Looking for the best women's e-bikes is tricky as there aren’t many e-bikes designed for women. But Liv and Scott buck the trend, both offering trail bikes with a feminine touch. Words: Alice Burwell.
Finding the best women’s e-bikes means researching two schools of thought: brands that develop an e-bike with specific geometry and components or you take an exisitng e-bike that’s been designed for both genders and simply fit a wider saddle, a set of smaller grips, change the frame colour and rebrand it.
Women’s specific mountain bikes have been a part of our sport for a few decades now, so it makes sense that the newest bikes, which are electric, are also designed for women. Unfortunately, I can count the number of brands catering for women e-bike riders on two fingers. Surprisingly, Juliana’s bikes are all still analogue but Scott and Liv (the women’s division of Giant) both offer several e-bikes designed specifically for women. And given that I’ve been riding a lot of my dad’s (mbr tester Paul Burwell) e-bikes, I thought this would be a good opportunity to see how the two key women-specific options stack up.
Liv Intrigue X E+ 1 (£5,799) vs Scott Contessa Strike eRide 910 (£4,949)
Liv has a single full-suspension e-bike platform called Intrigue X E+, with three models which all use the same aluminium frame, Yamaha derived drive system and 625Wh internal battery. The frame is designed around a 150mm suspension fork and has 140mm of rear travel. The most expensive bike in this trio is the Intrigue X E+ 1 at £5,799 and that’s what I’m testing here. I’m 5ft 8in tall and opted for the size M, which comes with 29in wheels. The S and XS options roll on smaller 27.5in wheels.
Scott has an impressive range of women’s bikes under the Contessa umbrella but currently there are only two models in its Strike e-bike platform – the £4.5k Contessa Strike eRide 920 and the range-topping Strike eRide 910, £4,949 in this test. This bike sits in Scott’s sport category, and while it’s only a classification it has a few components, like the Maxxis Rekon tyres, that hint at a less aggressive nature, where miles rather than smiles may be the priority. Despite the semi-slick tyres, the Contessa Strike eRide 910 is still a proper 140mm travel eMTB built around the excellent Bosch Performance CX Gen 4 motor and 625Wh battery. It comes in three sizes: S, M and L but this time all three options have 29in wheels.
So here are two women-specific e-bikes with similar amounts of travel, 29in wheels, 2.6in tyres and 625Wh batteries. Granted the Liv is more expensive than the Scott, but it also has a higher specification. The two things I want to find out is how these bikes differ from the unisex options and do the women’s-specific features make any difference to the ride?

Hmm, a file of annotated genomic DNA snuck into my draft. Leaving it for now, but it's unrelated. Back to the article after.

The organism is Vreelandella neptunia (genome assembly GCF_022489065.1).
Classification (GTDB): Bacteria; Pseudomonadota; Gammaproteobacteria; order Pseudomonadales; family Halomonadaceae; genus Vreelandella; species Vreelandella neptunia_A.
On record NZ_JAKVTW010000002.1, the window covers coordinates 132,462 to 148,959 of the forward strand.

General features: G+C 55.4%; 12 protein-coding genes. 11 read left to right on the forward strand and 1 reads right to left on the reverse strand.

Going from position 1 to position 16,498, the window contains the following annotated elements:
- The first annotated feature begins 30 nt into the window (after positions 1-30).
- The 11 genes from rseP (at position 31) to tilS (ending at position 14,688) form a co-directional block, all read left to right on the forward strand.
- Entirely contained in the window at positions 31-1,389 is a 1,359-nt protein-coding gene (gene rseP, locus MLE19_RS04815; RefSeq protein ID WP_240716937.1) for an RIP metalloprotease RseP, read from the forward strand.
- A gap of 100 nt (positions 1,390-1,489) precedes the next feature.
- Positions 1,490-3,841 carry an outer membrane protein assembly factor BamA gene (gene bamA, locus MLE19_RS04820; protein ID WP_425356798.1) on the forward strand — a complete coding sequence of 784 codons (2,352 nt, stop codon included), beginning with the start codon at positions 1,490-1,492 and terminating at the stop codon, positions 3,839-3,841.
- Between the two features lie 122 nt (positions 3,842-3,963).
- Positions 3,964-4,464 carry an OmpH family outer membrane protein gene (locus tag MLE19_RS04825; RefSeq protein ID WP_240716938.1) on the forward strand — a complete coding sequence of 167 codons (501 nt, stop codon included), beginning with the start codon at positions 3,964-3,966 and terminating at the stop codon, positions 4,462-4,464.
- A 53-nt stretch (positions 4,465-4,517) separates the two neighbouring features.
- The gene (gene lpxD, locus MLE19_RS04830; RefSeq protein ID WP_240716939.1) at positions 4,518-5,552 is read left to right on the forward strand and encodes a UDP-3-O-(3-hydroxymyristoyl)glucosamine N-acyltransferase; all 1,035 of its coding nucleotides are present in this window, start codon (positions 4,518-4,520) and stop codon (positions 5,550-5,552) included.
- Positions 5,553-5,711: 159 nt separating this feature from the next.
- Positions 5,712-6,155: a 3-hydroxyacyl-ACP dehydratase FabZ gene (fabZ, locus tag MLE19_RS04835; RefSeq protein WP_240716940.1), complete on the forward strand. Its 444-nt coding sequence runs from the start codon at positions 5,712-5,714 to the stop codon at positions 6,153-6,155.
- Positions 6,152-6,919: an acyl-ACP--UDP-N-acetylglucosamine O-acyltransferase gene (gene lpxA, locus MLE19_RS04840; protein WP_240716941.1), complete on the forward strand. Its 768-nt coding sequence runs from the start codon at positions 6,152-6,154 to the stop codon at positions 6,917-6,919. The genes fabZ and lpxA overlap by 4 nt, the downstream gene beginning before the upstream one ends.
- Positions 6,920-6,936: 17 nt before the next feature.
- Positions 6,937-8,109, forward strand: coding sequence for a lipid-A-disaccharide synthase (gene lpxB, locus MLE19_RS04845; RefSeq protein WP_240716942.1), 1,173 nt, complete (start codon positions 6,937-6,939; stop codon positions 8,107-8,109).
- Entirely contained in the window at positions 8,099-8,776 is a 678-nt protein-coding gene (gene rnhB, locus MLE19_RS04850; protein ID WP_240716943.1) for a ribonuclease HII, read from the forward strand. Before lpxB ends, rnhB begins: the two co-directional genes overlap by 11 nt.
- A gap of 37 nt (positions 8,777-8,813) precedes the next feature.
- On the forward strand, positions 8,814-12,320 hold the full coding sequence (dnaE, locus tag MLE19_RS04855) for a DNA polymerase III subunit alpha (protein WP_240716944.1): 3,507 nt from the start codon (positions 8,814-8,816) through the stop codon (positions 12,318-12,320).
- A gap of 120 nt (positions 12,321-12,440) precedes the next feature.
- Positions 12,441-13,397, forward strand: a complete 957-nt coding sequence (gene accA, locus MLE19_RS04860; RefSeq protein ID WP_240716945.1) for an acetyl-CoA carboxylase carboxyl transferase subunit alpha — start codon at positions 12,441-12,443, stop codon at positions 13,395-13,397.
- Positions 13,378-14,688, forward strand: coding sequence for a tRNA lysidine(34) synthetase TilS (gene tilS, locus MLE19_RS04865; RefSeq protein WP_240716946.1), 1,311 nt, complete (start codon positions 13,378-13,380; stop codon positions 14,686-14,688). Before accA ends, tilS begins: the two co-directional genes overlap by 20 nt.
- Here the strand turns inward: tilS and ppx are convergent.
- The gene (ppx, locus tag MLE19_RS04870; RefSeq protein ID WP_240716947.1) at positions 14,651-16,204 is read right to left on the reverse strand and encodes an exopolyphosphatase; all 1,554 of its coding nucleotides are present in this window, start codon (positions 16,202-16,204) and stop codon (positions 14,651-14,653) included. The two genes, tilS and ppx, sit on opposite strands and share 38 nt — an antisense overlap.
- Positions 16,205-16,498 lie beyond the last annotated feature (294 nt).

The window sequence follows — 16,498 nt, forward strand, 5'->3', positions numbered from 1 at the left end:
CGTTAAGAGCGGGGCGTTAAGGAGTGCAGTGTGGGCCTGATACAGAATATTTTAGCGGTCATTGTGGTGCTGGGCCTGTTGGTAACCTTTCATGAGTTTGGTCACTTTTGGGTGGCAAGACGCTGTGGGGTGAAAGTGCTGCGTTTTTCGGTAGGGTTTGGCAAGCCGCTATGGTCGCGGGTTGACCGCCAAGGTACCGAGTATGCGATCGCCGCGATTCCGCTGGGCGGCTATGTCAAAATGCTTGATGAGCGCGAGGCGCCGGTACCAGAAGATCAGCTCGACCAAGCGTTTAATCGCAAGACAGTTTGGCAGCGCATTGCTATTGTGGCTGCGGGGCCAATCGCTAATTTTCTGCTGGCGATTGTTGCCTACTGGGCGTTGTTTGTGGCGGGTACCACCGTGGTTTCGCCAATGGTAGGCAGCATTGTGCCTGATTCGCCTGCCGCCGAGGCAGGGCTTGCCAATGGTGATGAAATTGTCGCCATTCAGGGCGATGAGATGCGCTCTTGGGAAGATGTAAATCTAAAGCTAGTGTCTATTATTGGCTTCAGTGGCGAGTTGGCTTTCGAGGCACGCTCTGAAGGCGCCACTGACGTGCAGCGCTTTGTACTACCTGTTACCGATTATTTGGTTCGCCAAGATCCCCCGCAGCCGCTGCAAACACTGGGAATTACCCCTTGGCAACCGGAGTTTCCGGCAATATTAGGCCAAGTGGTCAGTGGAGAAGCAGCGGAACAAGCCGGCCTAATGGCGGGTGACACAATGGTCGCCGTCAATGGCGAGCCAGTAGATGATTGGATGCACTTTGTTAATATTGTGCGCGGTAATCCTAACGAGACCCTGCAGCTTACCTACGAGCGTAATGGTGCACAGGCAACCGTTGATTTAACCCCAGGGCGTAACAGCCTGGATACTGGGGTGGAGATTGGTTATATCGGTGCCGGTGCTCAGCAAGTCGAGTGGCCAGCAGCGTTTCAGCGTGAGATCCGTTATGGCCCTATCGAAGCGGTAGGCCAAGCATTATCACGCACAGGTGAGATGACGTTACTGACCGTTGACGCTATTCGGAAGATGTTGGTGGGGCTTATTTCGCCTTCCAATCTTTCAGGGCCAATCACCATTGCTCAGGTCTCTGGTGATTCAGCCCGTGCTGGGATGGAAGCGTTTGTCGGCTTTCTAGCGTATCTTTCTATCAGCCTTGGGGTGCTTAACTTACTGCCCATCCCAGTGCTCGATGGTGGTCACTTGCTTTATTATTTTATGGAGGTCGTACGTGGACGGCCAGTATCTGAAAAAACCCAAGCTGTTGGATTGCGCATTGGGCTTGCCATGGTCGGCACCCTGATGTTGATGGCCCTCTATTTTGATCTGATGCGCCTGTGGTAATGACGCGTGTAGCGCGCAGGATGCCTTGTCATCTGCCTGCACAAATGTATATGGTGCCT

Over the years women-specific usually implies a slightly different shaped women’s mountain bike saddle, narrower handlebars or thinner grips – two or three things you could change on a men’s bike in about 10 minutes. I also see companies embrace women’s bike design with custom geometry, different frame sizing, wheel sizes for shorter riders, smaller brake levers and bar diameters, as well as contact point changes.
Then there are the colours – the classic shrink it and pink it approach. Nothing wrong with shrinking it but hold the pink, please. Yes, there are riders out there, male and female, that like a splash of pink, this tester just isn’t one of them.
More recently there seems to have been a shift away from women-specific models and I can only assume those brands feel they’re no longer needed, as good fit is more about sizing than gender. I’ve also noticed that a lot of historical women’s features like steeper seat angles, shorter stems, more comfortable saddles are now commonplace on all trail bikes, so maybe this blurs the line even further.
The Scott Contessa Strike eRide 910 is a great example of this way of thinking – it gets modern geometry though it’s no different in terms of shape to the men’s Strike, but it does have women-specific contact points and a lighter shock tune.
Contrast that with the Liv Intrigue X E+ 1 which has women-specific geometry, as well as gender specific parts. Which approach works best is an interesting question, but it’s time to charge up the batteries, stick the bikes in turbo mode and go for a blast to find the best riding women’s e-bike, regardless of whether it has gender specific geometry or not.
Liv Intrigue X E+ 1
A great riding bike
Price: £5,799 | Frame: 150mm | Motor: Giant SyncDrive Pro | Battery: Giant EnergyPak Smart 625wh 36v
Pros: Sorted sizing, powerful motor
Cons: Charging port tricky to open
On the scales the Liv is no featherweight, but this is offset to an extent by the powerful motor, extra suspension travel and dynamic ride. If you spin the pedals, rather than churn a big gear, the Intrigue X E+ 1 feels fun and responsive. Yes, Giant hasn’t really broken the mould with the LIv, it’s just recognised that some women want a slightly shorter bike that handles great and don’t want to pay over the odds for it or have to put up with a pastel colour. As such the Liv Intrigue X E+ 1 is a fantastic women’s e-bike and easily deserves top marks.